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Pair-shaped, part IV – On paradox

February 24, 2014

In the wake of some frustrating interactions with shoppers (BTW, if you’re choosing a lamp based on the length of the damn cord, don’t bother me; ditto if you just want a lamp cheap), I’ve been pondering a couple of things:

  • What gives a thing its value? The external components? The inner workings? The sum of its parts? Or some intangible, elusive, and entirely subjective quality that will be quantified differently by each person who interacts with the object?
  • Is used/old more precious (vintage) or less (trash)? If new is housed within old, is a thing fresh or aged? Which is better? Does it matter? And if so, why?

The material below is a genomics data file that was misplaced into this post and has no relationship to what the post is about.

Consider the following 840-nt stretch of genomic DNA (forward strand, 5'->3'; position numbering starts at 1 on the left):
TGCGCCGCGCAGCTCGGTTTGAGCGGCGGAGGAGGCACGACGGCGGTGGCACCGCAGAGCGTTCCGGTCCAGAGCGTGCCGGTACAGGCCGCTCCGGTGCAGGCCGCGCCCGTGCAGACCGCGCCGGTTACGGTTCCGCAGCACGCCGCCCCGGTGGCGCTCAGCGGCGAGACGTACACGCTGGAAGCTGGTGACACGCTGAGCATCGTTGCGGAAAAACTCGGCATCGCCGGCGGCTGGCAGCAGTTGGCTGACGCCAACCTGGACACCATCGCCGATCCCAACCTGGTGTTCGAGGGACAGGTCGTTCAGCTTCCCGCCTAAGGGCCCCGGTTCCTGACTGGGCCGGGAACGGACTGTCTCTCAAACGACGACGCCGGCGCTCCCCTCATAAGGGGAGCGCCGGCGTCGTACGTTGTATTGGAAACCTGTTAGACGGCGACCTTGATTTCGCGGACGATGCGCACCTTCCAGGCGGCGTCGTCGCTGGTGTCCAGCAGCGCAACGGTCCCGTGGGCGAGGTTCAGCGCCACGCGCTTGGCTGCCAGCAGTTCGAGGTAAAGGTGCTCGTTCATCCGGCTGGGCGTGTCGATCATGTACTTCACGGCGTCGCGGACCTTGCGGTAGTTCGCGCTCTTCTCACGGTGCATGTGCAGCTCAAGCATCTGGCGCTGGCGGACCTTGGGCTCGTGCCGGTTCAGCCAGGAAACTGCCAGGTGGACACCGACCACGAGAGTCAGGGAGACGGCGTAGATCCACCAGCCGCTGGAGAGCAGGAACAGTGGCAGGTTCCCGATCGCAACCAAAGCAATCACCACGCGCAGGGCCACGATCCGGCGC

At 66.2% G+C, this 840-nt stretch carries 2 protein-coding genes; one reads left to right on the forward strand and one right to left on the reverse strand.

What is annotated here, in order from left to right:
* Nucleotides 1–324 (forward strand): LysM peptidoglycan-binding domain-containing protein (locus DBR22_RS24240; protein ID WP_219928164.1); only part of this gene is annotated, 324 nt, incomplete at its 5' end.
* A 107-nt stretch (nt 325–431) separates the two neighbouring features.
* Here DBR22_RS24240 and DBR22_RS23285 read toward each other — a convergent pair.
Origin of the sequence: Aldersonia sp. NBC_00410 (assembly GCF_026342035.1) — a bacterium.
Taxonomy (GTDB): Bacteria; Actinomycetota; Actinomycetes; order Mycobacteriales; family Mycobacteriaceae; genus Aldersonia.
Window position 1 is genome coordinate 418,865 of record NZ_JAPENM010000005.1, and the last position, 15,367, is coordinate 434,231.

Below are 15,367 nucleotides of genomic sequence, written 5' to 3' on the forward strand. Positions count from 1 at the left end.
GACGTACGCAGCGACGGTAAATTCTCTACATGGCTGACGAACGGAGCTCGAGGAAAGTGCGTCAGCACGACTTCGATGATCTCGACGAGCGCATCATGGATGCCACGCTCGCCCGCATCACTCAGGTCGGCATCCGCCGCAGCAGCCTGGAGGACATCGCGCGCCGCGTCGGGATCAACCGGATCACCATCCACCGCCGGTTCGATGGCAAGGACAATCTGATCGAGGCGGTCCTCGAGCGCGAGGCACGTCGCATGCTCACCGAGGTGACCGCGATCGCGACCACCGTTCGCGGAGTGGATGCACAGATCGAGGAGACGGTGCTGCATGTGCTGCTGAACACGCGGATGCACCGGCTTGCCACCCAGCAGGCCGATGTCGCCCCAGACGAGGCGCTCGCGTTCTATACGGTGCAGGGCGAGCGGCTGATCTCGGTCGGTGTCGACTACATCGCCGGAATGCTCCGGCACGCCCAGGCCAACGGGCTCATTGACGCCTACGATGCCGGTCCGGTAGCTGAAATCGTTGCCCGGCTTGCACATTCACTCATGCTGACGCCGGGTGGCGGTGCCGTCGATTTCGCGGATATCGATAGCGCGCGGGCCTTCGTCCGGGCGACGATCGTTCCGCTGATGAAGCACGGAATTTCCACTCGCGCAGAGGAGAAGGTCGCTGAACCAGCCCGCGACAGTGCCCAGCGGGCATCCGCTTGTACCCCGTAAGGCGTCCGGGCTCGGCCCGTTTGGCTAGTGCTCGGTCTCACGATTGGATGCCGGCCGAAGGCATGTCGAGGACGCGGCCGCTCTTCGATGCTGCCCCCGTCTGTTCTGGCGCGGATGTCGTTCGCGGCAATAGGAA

• Can an object be more than one thing at a time, as a person can? Can it be, say, new and old, trash and treasure, functional and silly, elegant and funky, all at once?

The answer to the third question is, of course, HELL YES! And it’s my aim to prove it with everything I make – though I know I often, inevitably, fall short.

The first two questions are, since I try to sell my stuff, the rub. But ultimately my pieces have to stand on their own. So I’m adopting a feline attitude going forward, as exemplified by this lyric, from Lady and the Tramp:

We are Siamese if you please.
We are Siamese if you don’t please.

And to prove it, here are a final pair of lamps, which are making their debut at the 4th Annual Albany Film Festival Gala this Friday night.

Siamese If You Please

Siamese If You Please
candlestick, bicycle gear, and hubcap lamps

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